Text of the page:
Dr. Van Nuys asks about agoraphobia and its relationship to panic. Agoraphobia generally occurs when people become so fearful of panicking that they refuse to leave "safe" spaces such as their home. Dr. Craske points out that most any event that people fear and are embarrassed about contemplating can result in agorophobia if it is extreme enough. The example she offers is Irritable Bowel Syndrome, which causes some people to avoid places where they cannot control access to a toilet. What is interesting to Dr. Craske is that there is no direct relationship between the amount of restriction or home-boundedness experienced by agoraphobics and the actual severity of their panic attacks. She studied this relationship and found that two things predict severe agorophobia: 1) being female, 2) not being employed outside the home. Her conclusion is that the severity of agoraphobic restriction is related to the opportunities people have for it to happen without causing social upsets to others. People who are working outside the home have great incentive to keep working outside the home and this need to continue working seems to act to protect them from becoming house-bound. People who don't have to work or who aren't working don't have this protective restraint and are more likely to become house-bound.
The influence of expecting vs. not expecting panic attacks to occur and how this factor influences the severity if attacks is also discussed. Generally, if you don't expect a panic attack to occur, the symptoms of that unpredicted panic attack will tend to be more severe. It seems that being able to predict when you are likely to have a panic attack takes some of the wind out of the panic "sails" so that the resulting event is less intense when it does occur. Exactly why this should be or how it works is not known at present.
Dr. Craske discusses the relationship between anxiety and depression, stating that there is a high rate of co-morbidity (meaning, if you develop one, you are very likely to develop the other one too). Interestingly, anxiety problems usually precede depression problems when you look at how these problems unfold across time. It may be that something about experiencing protracted anxiety creates a vulnerability to experiencing later depression. Studies of the relationship between anxiety and depression have shown that there are both non-specific and specific factors that play into the development of these two problems. The personality trait known as Neuroticism, or Emotional Stability functions as a non-specific vulnerability factor. If you are neurotic by temperament (and this is highly likely to be a genetically inherited thing) you are more likely to have problems with both anxiety and depression than your non-neurotic peers. Other sort of vulnerabilities such as particular kinds of life events and abuse, may be more specific vulnerability factors unique to anxiety or depression.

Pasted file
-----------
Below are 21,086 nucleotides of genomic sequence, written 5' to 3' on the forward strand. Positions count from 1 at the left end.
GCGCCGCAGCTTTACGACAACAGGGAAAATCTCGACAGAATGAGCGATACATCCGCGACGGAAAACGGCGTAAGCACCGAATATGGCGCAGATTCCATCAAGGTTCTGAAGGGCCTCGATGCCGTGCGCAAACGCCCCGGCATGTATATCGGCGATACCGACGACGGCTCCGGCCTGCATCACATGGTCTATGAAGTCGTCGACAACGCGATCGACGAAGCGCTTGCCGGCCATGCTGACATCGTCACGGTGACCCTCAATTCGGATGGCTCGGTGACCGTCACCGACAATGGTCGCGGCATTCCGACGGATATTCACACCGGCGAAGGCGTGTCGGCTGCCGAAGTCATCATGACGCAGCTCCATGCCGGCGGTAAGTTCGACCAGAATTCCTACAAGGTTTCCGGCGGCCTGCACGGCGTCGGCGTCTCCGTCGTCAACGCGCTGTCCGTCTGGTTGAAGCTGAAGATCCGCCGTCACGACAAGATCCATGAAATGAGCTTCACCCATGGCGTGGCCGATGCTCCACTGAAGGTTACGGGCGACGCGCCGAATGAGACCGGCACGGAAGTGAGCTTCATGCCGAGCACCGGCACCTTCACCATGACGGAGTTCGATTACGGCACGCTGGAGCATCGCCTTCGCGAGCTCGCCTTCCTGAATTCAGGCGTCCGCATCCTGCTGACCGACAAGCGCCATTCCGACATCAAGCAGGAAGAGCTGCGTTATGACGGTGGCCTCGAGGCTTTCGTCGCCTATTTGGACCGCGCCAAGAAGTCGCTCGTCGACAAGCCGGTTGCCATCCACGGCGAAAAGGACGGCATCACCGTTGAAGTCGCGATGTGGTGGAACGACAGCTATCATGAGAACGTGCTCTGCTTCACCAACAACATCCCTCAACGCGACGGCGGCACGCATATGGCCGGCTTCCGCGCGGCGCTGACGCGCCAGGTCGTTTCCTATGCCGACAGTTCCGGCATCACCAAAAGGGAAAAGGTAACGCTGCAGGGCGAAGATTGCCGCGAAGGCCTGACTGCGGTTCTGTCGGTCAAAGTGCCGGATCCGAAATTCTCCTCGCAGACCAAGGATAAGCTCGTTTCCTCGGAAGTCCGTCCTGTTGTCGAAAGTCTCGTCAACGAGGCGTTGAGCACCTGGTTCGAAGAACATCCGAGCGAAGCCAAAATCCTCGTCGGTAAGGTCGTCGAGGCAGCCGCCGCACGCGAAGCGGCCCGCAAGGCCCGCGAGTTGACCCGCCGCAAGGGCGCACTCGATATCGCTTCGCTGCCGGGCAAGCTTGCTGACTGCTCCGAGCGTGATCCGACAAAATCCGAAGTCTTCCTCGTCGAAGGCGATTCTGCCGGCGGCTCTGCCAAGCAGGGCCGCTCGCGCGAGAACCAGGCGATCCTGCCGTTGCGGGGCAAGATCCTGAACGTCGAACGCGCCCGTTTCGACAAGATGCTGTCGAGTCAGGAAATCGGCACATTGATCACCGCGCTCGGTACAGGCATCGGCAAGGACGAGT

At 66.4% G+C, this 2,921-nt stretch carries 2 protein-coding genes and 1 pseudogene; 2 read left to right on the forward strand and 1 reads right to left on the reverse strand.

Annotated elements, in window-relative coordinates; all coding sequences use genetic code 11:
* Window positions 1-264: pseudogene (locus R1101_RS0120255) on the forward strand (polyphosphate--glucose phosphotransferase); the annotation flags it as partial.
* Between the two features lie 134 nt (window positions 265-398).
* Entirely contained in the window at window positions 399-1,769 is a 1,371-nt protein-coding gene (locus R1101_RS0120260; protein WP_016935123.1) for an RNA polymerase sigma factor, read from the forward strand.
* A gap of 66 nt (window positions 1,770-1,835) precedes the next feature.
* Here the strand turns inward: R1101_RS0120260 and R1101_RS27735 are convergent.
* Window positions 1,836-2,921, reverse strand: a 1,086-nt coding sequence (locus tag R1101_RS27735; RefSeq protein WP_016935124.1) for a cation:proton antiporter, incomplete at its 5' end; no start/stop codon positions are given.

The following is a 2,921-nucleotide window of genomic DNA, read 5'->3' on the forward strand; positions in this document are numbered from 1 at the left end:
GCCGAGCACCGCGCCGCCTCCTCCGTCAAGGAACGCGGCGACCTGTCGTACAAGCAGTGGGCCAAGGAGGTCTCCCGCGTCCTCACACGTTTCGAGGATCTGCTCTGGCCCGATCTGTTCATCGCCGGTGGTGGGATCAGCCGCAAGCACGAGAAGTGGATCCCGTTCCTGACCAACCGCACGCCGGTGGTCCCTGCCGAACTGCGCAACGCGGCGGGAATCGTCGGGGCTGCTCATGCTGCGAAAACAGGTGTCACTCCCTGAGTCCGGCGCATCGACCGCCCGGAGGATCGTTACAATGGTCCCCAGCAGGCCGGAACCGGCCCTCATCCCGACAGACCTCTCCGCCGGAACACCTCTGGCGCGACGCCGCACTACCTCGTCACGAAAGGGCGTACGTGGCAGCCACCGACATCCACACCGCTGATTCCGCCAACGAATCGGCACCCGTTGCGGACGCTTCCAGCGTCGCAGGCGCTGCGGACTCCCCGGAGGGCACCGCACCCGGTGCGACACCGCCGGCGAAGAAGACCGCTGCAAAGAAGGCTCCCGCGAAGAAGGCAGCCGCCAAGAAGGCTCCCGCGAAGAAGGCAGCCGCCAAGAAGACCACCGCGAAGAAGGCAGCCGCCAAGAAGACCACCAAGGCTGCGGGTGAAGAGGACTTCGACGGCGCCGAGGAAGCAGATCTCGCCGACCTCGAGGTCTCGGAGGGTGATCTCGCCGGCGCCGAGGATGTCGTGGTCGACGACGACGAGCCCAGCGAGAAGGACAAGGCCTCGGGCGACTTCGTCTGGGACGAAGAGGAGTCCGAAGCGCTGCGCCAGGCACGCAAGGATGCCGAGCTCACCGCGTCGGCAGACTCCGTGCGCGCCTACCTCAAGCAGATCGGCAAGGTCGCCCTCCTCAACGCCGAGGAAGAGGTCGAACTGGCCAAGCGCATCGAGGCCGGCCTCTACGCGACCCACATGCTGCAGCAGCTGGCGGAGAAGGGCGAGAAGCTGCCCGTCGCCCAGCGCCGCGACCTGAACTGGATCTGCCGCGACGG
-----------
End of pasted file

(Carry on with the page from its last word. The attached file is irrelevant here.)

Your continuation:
The interview wraps up with a discussion of Dr. Craske's development of a computer-assisted therapy program for treating anxiety disorders. Basically, she has developed a computer program that assists therapists who are not already experts in using MAP or CBT therapies to treat anxiety disorders (and that is some 89% of therapists out there (!) according to Dr. Craske). Therapists and therapy patients use the program collaboratively. The program prompts therapists to perform particular interventions at certain times, and prompts the patient to record relevant data as he or she progresses through therapy. She is presently testing the program and preliminary feedback from therapists is that the system is useful for keeping them on track. Various versions of the program have been developed specific to panic and PTSD, among other anxiety subtypes.
Dr. Craske encourages people suffering with anxiety problems to seek out effective treatment, either in the cognitive behavioral (MAP) format she has helped author, or via medication prescriptions from a psychiatrist. Both approaches are known to be effective. She suggests that some benefit can be had from reading self-help books and suggests her own MAP books as examples. It is particularly important that children who experience anxiety disorders receive prompt treatment, as emerging research suggests that prolonged anxiety may create vulnerabilities to further problems such as depression in later life.
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About Michelle Craske, Ph.D.
Dr. Craske, Ph.D. is Professor of Psychology and of Psychiatry and Biobehavioral Sciences, and Director of the Anxiety Disorders Behavioral Research Program, University of California, Los Angeles. She has published widely on the topics of fear and anxiety disorders, their etiology, assessment and treatment, including several text books as well as clinical guides. Her research pertains to risk factors for phobias, anxiety disorders and depression in youths and adolescents; cognitive, behavioral and psychophysiological characteristics of anxiety, fear and the anxiety disorders; the translation of basic science of fear extinction to the treatment of human phobias; and the development and dissemination of treatments for anxiety and related disorders. Dr. Craske was Associate Editor for the Journal of Abnormal Psychology, and is now Associate Editor for Behaviour Research and Therapy, and a Scientific Board Member for the Anxiety Disorders Association of America.
Dr. Craske received her bachelor's and 1st class honours degrees from the University of Tasmania, and her master's and doctoral degrees in clinical psychology from the University of British Columbia. She then completed her postdoctoral fellowship at SUNY, Albany, with Dr. David Barlow, before joining the faculty of UCLA in 1990.